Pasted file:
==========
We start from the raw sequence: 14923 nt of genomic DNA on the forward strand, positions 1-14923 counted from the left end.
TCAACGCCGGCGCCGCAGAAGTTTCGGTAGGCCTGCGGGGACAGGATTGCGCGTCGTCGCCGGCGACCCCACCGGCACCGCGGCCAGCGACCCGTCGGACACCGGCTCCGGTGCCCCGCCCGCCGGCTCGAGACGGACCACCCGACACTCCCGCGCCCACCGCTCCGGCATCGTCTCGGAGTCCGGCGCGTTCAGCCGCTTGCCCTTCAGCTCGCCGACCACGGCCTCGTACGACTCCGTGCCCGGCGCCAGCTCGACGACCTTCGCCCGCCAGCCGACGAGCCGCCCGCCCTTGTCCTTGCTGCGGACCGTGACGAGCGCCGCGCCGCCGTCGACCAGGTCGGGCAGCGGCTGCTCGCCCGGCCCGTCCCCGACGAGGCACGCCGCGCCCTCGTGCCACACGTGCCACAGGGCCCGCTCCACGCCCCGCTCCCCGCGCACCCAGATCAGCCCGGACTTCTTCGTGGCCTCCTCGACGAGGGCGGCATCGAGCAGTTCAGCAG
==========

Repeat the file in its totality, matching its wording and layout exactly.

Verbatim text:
We start from the raw sequence: 14923 nt of genomic DNA on the forward strand, positions 1-14923 counted from the left end.
TCAACGCCGGCGCCGCAGAAGTTTCGGTAGGCCTGCGGGGACAGGATTGCGCGTCGTCGCCGGCGACCCCACCGGCACCGCGGCCAGCGACCCGTCGGACACCGGCTCCGGTGCCCCGCCCGCCGGCTCGAGACGGACCACCCGACACTCCCGCGCCCACCGCTCCGGCATCGTCTCGGAGTCCGGCGCGTTCAGCCGCTTGCCCTTCAGCTCGCCGACCACGGCCTCGTACGACTCCGTGCCCGGCGCCAGCTCGACGACCTTCGCCCGCCAGCCGACGAGCCGCCCGCCCTTGTCCTTGCTGCGGACCGTGACGAGCGCCGCGCCGCCGTCGACCAGGTCGGGCAGCGGCTGCTCGCCCGGCCCGTCCCCGACGAGGCACGCCGCGCCCTCGTGCCACACGTGCCACAGGGCCCGCTCCACGCCCCGCTCCCCGCGCACCCAGATCAGCCCGGACTTCTTCGTGGCCTCCTCGACGAGGGCGGCATCGAGCAGTTCAGCAG